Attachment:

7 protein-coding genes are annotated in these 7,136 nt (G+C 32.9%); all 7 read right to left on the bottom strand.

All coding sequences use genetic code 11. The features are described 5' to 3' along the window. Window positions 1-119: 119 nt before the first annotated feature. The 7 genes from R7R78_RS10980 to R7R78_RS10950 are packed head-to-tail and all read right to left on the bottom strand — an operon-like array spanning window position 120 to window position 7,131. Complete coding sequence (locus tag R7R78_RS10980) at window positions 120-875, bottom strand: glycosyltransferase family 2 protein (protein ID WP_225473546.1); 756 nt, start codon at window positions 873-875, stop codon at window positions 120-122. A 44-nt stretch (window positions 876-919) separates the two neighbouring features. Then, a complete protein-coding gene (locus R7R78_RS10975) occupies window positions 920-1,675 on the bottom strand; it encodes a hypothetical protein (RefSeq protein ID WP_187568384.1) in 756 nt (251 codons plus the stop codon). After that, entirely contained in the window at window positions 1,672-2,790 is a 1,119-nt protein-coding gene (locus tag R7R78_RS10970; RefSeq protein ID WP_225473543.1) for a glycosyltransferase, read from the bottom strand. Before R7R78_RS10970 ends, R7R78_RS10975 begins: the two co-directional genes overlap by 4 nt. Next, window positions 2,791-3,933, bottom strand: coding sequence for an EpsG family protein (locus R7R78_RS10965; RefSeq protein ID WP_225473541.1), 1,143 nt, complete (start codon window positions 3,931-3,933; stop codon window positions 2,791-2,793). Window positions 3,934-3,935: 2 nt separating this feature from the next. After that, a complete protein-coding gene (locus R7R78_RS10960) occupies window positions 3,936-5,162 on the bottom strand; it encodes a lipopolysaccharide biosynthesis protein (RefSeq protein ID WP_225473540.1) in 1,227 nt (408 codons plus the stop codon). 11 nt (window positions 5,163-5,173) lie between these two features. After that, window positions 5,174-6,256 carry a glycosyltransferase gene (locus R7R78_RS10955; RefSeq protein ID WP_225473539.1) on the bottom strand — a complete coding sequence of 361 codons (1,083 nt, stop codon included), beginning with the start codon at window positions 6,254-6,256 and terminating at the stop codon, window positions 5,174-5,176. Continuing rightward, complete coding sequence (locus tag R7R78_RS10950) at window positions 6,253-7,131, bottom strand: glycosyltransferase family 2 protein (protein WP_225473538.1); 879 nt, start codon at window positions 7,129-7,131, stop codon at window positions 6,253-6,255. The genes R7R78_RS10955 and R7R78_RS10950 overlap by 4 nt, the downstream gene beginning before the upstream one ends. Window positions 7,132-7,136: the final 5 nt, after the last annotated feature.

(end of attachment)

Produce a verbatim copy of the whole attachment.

7 protein-coding genes are annotated in these 7,136 nt (G+C 32.9%); all 7 read right to left on the bottom strand.

All coding sequences use genetic code 11. The features are described 5' to 3' along the window. Window positions 1-119: 119 nt before the first annotated feature. The 7 genes from R7R78_RS10980 to R7R78_RS10950 are packed head-to-tail and all read right to left on the bottom strand — an operon-like array spanning window position 120 to window position 7,131. Complete coding sequence (locus tag R7R78_RS10980) at window positions 120-875, bottom strand: glycosyltransferase family 2 protein (protein ID WP_225473546.1); 756 nt, start codon at window positions 873-875, stop codon at window positions 120-122. A 44-nt stretch (window positions 876-919) separates the two neighbouring features. Then, a complete protein-coding gene (locus R7R78_RS10975) occupies window positions 920-1,675 on the bottom strand; it encodes a hypothetical protein (RefSeq protein ID WP_187568384.1) in 756 nt (251 codons plus the stop codon). After that, entirely contained in the window at window positions 1,672-2,790 is a 1,119-nt protein-coding gene (locus tag R7R78_RS10970; RefSeq protein ID WP_225473543.1) for a glycosyltransferase, read from the bottom strand. Before R7R78_RS10970 ends, R7R78_RS10975 begins: the two co-directional genes overlap by 4 nt. Next, window positions 2,791-3,933, bottom strand: coding sequence for an EpsG family protein (locus R7R78_RS10965; RefSeq protein ID WP_225473541.1), 1,143 nt, complete (start codon window positions 3,931-3,933; stop codon window positions 2,791-2,793). Window positions 3,934-3,935: 2 nt separating this feature from the next. After that, a complete protein-coding gene (locus R7R78_RS10960) occupies window positions 3,936-5,162 on the bottom strand; it encodes a lipopolysaccharide biosynthesis protein (RefSeq protein ID WP_225473540.1) in 1,227 nt (408 codons plus the stop codon). 11 nt (window positions 5,163-5,173) lie between these two features. After that, window positions 5,174-6,256 carry a glycosyltransferase gene (locus R7R78_RS10955; RefSeq protein ID WP_225473539.1) on the bottom strand — a complete coding sequence of 361 codons (1,083 nt, stop codon included), beginning with the start codon at window positions 6,254-6,256 and terminating at the stop codon, window positions 5,174-5,176. Continuing rightward, complete coding sequence (locus tag R7R78_RS10950) at window positions 6,253-7,131, bottom strand: glycosyltransferase family 2 protein (protein WP_225473538.1); 879 nt, start codon at window positions 7,129-7,131, stop codon at window positions 6,253-6,255. The genes R7R78_RS10955 and R7R78_RS10950 overlap by 4 nt, the downstream gene beginning before the upstream one ends. Window positions 7,132-7,136: the final 5 nt, after the last annotated feature.